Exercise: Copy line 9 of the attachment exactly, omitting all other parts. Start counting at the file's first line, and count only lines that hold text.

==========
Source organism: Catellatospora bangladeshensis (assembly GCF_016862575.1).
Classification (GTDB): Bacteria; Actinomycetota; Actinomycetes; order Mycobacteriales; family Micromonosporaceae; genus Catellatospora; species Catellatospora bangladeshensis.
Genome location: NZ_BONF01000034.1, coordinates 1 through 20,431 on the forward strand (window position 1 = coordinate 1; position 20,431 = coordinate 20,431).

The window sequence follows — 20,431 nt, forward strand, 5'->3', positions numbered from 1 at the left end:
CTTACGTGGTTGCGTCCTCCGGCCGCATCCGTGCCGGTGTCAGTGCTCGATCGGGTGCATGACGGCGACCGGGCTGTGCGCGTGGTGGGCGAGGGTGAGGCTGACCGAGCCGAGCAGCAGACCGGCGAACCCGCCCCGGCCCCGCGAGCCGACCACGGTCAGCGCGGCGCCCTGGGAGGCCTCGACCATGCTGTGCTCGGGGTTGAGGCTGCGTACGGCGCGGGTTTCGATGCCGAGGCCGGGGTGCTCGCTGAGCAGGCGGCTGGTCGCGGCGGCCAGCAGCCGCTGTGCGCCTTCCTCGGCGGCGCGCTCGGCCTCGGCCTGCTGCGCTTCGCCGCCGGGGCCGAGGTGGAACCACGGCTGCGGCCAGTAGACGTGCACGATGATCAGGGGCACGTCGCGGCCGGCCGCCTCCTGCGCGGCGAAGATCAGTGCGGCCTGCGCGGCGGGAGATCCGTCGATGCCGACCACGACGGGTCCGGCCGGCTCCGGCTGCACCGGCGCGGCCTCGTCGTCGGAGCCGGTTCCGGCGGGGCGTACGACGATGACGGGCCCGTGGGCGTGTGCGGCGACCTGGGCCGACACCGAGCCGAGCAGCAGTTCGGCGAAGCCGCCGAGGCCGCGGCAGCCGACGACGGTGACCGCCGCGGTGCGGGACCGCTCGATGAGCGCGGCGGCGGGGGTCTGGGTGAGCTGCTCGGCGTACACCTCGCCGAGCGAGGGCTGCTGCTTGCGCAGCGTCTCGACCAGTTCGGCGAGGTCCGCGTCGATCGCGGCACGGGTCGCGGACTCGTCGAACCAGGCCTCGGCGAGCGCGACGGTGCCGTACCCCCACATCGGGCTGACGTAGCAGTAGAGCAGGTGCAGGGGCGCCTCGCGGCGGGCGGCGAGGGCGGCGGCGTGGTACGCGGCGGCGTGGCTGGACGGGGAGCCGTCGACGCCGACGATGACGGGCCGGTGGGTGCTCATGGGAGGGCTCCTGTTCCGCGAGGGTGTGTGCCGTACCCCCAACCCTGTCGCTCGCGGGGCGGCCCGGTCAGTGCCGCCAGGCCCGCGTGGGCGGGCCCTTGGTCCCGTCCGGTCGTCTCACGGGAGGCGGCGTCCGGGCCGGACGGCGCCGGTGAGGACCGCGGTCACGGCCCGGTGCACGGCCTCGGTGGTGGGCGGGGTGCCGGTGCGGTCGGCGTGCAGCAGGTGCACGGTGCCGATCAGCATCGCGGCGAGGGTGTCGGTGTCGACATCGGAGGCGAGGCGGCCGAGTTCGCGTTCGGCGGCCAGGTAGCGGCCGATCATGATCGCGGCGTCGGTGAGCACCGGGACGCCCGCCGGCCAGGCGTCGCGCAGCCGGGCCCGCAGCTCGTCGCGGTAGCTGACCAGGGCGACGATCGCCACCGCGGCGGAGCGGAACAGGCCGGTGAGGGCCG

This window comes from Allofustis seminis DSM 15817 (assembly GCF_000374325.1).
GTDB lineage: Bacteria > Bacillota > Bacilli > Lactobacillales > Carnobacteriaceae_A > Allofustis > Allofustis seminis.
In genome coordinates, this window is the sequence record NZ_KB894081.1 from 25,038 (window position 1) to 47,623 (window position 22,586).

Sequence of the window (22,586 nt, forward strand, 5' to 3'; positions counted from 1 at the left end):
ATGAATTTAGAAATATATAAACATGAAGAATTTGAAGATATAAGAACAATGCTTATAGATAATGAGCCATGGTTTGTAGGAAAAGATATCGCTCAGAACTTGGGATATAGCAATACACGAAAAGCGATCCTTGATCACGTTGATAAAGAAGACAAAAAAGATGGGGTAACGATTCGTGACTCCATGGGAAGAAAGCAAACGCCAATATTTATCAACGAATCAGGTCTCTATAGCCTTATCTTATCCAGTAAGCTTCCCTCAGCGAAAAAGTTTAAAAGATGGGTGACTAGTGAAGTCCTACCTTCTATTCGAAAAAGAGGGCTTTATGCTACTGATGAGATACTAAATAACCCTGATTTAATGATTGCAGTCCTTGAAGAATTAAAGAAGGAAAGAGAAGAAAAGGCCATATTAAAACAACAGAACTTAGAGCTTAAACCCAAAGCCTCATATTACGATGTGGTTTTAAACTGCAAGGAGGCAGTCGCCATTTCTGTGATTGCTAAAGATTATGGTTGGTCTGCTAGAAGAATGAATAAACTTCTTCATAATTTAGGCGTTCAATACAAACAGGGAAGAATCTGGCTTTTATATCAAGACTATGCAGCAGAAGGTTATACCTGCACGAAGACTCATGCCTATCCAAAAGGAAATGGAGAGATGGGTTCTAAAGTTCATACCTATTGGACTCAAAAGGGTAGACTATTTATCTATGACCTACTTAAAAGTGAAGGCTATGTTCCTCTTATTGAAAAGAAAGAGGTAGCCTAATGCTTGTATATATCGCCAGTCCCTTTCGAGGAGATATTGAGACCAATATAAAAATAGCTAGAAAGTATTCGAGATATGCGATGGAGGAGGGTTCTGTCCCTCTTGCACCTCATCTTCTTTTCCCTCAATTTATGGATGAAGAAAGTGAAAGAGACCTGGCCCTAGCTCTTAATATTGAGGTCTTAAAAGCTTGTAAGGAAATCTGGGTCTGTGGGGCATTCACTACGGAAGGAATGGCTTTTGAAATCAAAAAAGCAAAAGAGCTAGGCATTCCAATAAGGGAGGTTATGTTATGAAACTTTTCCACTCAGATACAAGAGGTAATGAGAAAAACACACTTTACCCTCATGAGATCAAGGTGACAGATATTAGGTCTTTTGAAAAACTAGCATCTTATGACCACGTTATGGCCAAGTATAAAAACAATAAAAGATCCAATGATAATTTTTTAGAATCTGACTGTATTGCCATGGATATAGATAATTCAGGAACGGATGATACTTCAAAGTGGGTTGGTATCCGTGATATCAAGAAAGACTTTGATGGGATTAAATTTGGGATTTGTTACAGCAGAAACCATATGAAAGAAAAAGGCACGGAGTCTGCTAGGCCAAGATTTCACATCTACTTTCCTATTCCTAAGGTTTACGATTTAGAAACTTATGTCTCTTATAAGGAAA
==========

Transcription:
Sequence of the window (22,586 nt, forward strand, 5' to 3'; positions counted from 1 at the left end):